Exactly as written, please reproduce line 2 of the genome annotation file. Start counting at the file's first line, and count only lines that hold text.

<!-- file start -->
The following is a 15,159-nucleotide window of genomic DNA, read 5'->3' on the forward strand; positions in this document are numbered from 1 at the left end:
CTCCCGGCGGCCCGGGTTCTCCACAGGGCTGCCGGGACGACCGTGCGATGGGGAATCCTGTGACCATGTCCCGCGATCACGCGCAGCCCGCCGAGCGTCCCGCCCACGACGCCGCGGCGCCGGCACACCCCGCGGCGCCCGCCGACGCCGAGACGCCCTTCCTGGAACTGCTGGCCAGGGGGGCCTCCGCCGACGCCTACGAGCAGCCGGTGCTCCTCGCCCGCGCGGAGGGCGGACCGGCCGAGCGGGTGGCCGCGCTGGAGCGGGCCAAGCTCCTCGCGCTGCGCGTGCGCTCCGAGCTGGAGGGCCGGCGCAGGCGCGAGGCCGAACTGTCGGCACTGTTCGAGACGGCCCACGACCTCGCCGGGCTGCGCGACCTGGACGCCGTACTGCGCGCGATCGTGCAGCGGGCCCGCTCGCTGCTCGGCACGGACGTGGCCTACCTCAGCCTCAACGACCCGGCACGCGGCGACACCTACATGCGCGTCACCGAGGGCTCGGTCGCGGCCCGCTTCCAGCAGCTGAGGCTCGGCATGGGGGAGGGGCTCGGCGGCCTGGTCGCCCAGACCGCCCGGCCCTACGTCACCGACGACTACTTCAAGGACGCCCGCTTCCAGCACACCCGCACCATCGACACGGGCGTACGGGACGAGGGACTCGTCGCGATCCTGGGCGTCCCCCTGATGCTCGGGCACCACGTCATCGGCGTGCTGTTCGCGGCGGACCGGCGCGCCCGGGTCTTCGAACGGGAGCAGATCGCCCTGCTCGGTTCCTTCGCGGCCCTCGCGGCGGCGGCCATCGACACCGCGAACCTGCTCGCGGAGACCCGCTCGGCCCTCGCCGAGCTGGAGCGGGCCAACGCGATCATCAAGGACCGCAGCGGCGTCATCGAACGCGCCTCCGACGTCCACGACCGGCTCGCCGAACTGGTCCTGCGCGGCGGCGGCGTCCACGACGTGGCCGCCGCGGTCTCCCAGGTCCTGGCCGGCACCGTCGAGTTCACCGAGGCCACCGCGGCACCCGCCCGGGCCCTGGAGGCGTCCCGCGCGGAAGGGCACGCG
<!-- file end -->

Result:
CTCCCGGCGGCCCGGGTTCTCCACAGGGCTGCCGGGACGACCGTGCGATGGGGAATCCTGTGACCATGTCCCGCGATCACGCGCAGCCCGCCGAGCGTCCCGCCCACGACGCCGCGGCGCCGGCACACCCCGCGGCGCCCGCCGACGCCGAGACGCCCTTCCTGGAACTGCTGGCCAGGGGGGCCTCCGCCGACGCCTACGAGCAGCCGGTGCTCCTCGCCCGCGCGGAGGGCGGACCGGCCGAGCGGGTGGCCGCGCTGGAGCGGGCCAAGCTCCTCGCGCTGCGCGTGCGCTCCGAGCTGGAGGGCCGGCGCAGGCGCGAGGCCGAACTGTCGGCACTGTTCGAGACGGCCCACGACCTCGCCGGGCTGCGCGACCTGGACGCCGTACTGCGCGCGATCGTGCAGCGGGCCCGCTCGCTGCTCGGCACGGACGTGGCCTACCTCAGCCTCAACGACCCGGCACGCGGCGACACCTACATGCGCGTCACCGAGGGCTCGGTCGCGGCCCGCTTCCAGCAGCTGAGGCTCGGCATGGGGGAGGGGCTCGGCGGCCTGGTCGCCCAGACCGCCCGGCCCTACGTCACCGACGACTACTTCAAGGACGCCCGCTTCCAGCACACCCGCACCATCGACACGGGCGTACGGGACGAGGGACTCGTCGCGATCCTGGGCGTCCCCCTGATGCTCGGGCACCACGTCATCGGCGTGCTGTTCGCGGCGGACCGGCGCGCCCGGGTCTTCGAACGGGAGCAGATCGCCCTGCTCGGTTCCTTCGCGGCCCTCGCGGCGGCGGCCATCGACACCGCGAACCTGCTCGCGGAGACCCGCTCGGCCCTCGCCGAGCTGGAGCGGGCCAACGCGATCATCAAGGACCGCAGCGGCGTCATCGAACGCGCCTCCGACGTCCACGACCGGCTCGCCGAACTGGTCCTGCGCGGCGGCGGCGTCCACGACGTGGCCGCCGCGGTCTCCCAGGTCCTGGCCGGCACCGTCGAGTTCACCGAGGCCACCGCGGCACCCGCCCGGGCCCTGGAGGCGTCCCGCGCGGAAGGGCACGCG